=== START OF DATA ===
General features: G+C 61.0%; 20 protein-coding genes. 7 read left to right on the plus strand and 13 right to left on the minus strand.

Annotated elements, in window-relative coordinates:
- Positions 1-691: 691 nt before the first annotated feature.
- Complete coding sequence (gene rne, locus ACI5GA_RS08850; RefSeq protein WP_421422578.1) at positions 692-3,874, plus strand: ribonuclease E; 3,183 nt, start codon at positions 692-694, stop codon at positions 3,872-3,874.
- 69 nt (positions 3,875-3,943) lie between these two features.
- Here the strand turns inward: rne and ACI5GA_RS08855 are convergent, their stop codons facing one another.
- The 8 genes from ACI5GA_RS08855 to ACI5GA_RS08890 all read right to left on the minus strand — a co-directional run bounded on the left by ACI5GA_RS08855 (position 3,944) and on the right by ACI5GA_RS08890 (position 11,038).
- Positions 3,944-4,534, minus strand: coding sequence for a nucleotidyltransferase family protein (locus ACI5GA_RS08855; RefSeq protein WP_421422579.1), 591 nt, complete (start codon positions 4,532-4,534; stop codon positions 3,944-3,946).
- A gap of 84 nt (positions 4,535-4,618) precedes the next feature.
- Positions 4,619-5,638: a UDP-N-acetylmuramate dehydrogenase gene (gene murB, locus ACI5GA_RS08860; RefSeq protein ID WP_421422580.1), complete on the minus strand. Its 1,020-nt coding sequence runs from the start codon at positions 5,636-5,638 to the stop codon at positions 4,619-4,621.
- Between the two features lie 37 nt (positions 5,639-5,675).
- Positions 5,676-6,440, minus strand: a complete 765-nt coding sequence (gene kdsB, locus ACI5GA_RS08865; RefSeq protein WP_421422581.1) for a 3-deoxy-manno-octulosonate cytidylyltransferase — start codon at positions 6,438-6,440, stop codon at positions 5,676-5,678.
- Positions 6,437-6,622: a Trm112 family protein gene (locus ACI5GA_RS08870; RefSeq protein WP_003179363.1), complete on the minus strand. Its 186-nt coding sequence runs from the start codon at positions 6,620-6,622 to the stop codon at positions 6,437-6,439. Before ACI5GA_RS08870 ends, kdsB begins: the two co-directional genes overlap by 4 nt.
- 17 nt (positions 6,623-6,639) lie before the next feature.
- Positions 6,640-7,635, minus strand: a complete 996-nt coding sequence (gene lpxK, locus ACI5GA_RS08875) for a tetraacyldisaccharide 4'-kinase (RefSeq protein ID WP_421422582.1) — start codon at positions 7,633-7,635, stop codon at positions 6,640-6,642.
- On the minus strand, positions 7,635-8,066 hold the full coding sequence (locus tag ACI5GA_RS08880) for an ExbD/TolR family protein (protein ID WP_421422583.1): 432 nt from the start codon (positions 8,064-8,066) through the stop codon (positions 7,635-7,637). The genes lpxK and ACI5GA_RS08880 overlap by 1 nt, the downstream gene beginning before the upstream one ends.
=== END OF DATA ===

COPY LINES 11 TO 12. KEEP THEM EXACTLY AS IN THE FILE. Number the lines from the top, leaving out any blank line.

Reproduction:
- Between the two features lie 37 nt (positions 5,639-5,675).
- Positions 5,676-6,440, minus strand: a complete 765-nt coding sequence (gene kdsB, locus ACI5GA_RS08865; RefSeq protein WP_421422581.1) for a 3-deoxy-manno-octulosonate cytidylyltransferase — start codon at positions 6,438-6,440, stop codon at positions 5,676-5,678.